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Richard Granger, director of NHS IT has assured MPs that a core information exchange system for the National Programme for IT (NPfIT) will be available to UK hospitals next year.

Granger told a a Parliamentary Health Select Committee hearing on the programme that financial problems at iSoft, the company developing the Lorenzo system for NPfIT, will not prevent its delivery.

He said there had been a lot of speculation about the financial problems and corporate structure of iSoft, the supplier of the system, but that local service provider CSC is in the "latter stages" of ensuring the "appropriate funding and management control".

iSoft's code is now largely completed and near a state of readiness for production, and tests will begin in Germany on an initial version of Lorenzo within the next few days, Granger told the committee.

He also said that Australian company IBA Health is nearing the "satisfactory conclusion" of acquisition talks with iSoft. "I would hope that those two companies will be making an announcement about that in the next few days.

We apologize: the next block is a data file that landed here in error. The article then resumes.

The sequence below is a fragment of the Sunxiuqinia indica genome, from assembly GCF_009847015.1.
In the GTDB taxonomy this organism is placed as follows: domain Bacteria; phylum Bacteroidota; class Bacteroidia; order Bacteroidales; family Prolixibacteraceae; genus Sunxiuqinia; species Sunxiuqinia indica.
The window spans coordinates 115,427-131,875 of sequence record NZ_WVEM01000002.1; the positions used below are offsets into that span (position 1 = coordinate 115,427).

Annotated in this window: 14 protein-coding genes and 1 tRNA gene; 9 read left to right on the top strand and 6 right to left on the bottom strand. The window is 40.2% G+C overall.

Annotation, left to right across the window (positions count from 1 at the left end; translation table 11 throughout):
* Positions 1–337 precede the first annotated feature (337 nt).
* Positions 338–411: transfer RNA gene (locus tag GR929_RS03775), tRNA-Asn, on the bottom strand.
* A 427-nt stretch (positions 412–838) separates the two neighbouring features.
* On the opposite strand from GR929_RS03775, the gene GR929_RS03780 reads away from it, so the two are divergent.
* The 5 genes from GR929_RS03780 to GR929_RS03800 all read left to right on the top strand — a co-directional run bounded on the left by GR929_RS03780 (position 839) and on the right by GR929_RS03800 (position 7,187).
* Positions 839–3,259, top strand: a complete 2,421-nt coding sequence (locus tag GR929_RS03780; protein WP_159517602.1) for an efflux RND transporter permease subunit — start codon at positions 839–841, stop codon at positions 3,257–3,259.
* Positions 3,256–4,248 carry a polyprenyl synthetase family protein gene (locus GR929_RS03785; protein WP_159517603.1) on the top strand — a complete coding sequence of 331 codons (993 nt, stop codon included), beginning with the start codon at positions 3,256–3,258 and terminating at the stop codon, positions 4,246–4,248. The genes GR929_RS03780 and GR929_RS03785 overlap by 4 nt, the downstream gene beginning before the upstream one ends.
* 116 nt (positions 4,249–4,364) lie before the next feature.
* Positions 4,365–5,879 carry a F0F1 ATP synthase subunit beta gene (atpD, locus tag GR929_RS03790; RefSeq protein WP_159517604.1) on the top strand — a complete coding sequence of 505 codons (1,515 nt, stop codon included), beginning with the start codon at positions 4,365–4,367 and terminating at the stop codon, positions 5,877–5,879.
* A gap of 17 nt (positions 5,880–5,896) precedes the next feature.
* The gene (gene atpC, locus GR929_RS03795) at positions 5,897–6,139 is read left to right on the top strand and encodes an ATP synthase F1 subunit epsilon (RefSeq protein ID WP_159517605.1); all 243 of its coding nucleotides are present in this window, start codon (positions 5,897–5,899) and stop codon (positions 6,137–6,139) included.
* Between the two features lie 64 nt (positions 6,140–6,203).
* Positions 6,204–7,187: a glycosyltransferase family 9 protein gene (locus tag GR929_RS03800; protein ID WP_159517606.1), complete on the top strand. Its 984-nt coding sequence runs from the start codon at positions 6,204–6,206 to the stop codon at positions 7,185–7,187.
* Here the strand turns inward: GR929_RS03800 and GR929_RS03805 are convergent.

"Should that fail, we have a third party resource present now in Chennai to take control of the NHS delivery components on a secondary basis, which will force CSC to step up to the plate and ensure the proper completion of the Lorenzo product," Granger said.

Earlier in the hearing Professor John Feehally, president of the Renal Association, said leaders of NPfIT must "come down from the mountain top" and communicate with clinicians.

Feehally said there had been an "appalling lack of clinical involvement from the beginning" and an assumption that doctors know nothing about IT, when they have been using computers for 20 years.

This lack of engagement had led to a lot of activity around patient adminstration systems, which do not support patient care, and a lack of focus on clinical systems and the sharing of information. Feehally said that the real priority for Connecting for Health (CfH), the agency responsible for the national programme, is to make detailed care patient records available at a local level.

Frank Burns, the former chief executive of Wirral Hospitals NHS Trust, claimed that CfH has never engaged clinicians in discussions about whether new systems delivered under the national programme will have the functionality already available. "We are being offered a clinical system which is less sophisticated," he said.

Electronic prescribing should be a top priority, according to Burns. "But it is last on the list of priorities for NPfIT, and there are a lot of people who think it will never be delivered."

Granger said that e-prescribing is being successfully rolled out, and is already in 56 per cent of GP practices and 42 per cent of pharmacies. It will be introduced into hospitals over the next 2-3 years.

This article was originally published at Kablenet.

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